Shredding sinful life
by Bettie Marlowe
Jan 18, 2013 | 442 views | 0 0 comments | 3 3 recommendations | email to a friend | print
There I was — almost knee-deep in paper. I had decided it was time to destroy papers I had religiously kept for a decade and longer — boxed and labeled as to the year. Not that they had not been useful.

Once, more than 10 years after the fact, I saw a notice on TV that the 1980 Pontiac transmission was part of a recall and if I could furnish documentation of ownership and the transmission failure, I could receive reimbursement for replacing it. I could, I did and sure enough, I was paid for the transmission, which my late husband had replaced in Memphis in 1985.

Looking at that pile of paper, I knew the shredder was going to get a workout, because I didn’t want any trace of my identity to be floating around. For hours I fed the paper-gobbler-up, emptied it and shredded some more. I ended up with two big trash bags full of little bits of paper.

Just think — I had every receipt for everything I had bought. And that didn’t include what I didn’t destroy from the last six years. That will come later as time goes by. Does that make me a hoarder?

As I scooped up the last from the study floor, I thought, “There goes years of my life stuffed into two trash bags.”

With a sign of relief, I thought, “That’s only my temporal life. My life in Christ is still intact.”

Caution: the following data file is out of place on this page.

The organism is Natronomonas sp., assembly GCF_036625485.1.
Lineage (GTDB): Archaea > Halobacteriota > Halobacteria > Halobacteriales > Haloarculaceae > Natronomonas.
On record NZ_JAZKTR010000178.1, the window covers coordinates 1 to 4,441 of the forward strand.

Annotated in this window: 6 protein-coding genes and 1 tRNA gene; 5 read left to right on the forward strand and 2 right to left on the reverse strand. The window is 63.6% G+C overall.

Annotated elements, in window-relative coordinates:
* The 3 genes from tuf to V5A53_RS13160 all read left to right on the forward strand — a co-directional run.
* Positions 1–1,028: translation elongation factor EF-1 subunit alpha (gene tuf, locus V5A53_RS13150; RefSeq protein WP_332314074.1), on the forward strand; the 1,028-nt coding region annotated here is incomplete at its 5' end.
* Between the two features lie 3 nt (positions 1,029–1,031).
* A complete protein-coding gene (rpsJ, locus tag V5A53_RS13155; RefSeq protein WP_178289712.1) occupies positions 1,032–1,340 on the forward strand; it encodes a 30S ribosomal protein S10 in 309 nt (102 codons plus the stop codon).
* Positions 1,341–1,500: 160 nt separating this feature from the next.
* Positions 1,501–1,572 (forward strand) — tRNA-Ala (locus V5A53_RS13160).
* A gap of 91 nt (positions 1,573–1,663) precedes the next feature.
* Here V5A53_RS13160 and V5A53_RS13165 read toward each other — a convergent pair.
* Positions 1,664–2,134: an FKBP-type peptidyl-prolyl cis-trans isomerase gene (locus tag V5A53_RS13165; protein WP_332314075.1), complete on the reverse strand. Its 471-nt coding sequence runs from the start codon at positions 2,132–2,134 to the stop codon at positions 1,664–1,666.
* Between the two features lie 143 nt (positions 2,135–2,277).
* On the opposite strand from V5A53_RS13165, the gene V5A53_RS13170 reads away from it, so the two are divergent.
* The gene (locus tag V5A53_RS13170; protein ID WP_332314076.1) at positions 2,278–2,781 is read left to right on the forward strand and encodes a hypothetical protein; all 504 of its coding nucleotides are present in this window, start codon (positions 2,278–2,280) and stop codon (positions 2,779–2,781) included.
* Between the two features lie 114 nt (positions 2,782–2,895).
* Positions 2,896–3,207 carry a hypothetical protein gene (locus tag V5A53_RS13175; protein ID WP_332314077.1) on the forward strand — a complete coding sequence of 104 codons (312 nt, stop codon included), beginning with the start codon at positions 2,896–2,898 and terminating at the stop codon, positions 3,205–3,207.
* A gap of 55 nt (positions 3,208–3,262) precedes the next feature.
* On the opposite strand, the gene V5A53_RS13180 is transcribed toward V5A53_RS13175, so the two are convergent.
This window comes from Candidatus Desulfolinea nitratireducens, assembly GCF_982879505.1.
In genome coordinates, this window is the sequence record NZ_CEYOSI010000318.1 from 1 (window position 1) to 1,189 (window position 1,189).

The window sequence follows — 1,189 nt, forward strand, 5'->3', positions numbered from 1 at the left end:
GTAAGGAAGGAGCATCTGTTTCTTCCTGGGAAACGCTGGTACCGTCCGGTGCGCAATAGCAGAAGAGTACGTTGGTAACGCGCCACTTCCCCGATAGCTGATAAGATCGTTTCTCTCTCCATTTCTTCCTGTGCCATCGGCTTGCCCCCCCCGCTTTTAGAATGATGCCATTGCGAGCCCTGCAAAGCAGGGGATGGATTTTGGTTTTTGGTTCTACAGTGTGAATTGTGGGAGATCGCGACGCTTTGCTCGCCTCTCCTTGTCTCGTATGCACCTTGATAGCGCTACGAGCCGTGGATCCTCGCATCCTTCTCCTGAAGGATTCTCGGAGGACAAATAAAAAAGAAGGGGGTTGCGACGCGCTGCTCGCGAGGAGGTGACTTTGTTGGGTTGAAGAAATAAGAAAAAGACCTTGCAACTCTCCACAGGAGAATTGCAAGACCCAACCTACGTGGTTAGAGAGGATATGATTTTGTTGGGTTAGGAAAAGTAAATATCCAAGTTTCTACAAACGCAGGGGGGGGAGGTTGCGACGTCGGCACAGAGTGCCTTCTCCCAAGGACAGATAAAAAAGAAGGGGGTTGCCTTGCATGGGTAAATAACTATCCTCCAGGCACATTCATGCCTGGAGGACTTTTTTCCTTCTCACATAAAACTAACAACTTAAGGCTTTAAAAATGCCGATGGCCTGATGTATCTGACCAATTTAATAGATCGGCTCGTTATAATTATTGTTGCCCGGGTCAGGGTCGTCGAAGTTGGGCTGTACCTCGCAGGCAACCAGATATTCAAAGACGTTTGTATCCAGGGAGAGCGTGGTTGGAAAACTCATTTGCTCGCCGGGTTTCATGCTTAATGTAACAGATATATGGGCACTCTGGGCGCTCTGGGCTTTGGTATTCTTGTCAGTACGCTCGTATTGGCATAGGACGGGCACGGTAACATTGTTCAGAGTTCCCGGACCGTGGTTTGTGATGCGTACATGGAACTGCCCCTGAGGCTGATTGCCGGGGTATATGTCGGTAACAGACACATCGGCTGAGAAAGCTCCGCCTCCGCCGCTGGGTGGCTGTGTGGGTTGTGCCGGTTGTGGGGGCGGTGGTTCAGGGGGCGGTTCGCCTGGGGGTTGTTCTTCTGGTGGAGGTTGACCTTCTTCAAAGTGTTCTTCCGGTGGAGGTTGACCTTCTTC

God “shredded” my sinful life a long time ago to be known no more. And I don’t have to worry about identity theft. My identity is established in Heaven and no one can take it away. What a reassuring truth. The wonderful thing is God knows me and I know Him.

Identity is very important in this world. It can make the difference in where you live, where you go and how successful you are. For the most part, a person inherits their identity from the name of his father, but there comes a time in every person’s life when he steps into his own identity. It comes with proving himself, building a reputation or through associations. It can be good or it can be bad, but whatever you make of it, it’s yours.

Spiritual identity is even more important. In the fourth chapter of his letter to the Galatians, Paul tried to help them recognize just exactly who they had been and who they became.

“You have lived in slavery,” he told them. I came and preached Jesus Christ to you, and you were given your freedom.”

Where once they had worshiped idols and were enslaved to sin, they were plucked from bondage and given a whole new life. “Wherefore thou art no more a servant, but a son; and if a son, then an heir of God through Christ.”

Paul reminds them of the new “identity” they have. “Now you are sons — heirs of God through Christ. Why are you acting like servants?” he asks.

He goes on to tell them they should be rejoicing and crying with exultation. This was what was promised to Abraham — this was in the covenant God made with him. Now it is fulfilled. Now you, he says, have the privilege to be partakers in this salvation.

How easy it was to forget their identity. How easy it was to lose faith. Paul admonished them to remember what he had preached to them — not that he mattered, but who mattered was Christ, and he didn’t want them to ever forget that fact. To deny Christ was to lose their identity. How sad it is when people do not know who they are.

Despite the trash bags filled with remnants of this life, I know where my “real” records are kept and I know of “whom I have believed and am persuaded that He is able to keep that I have committed until that day.”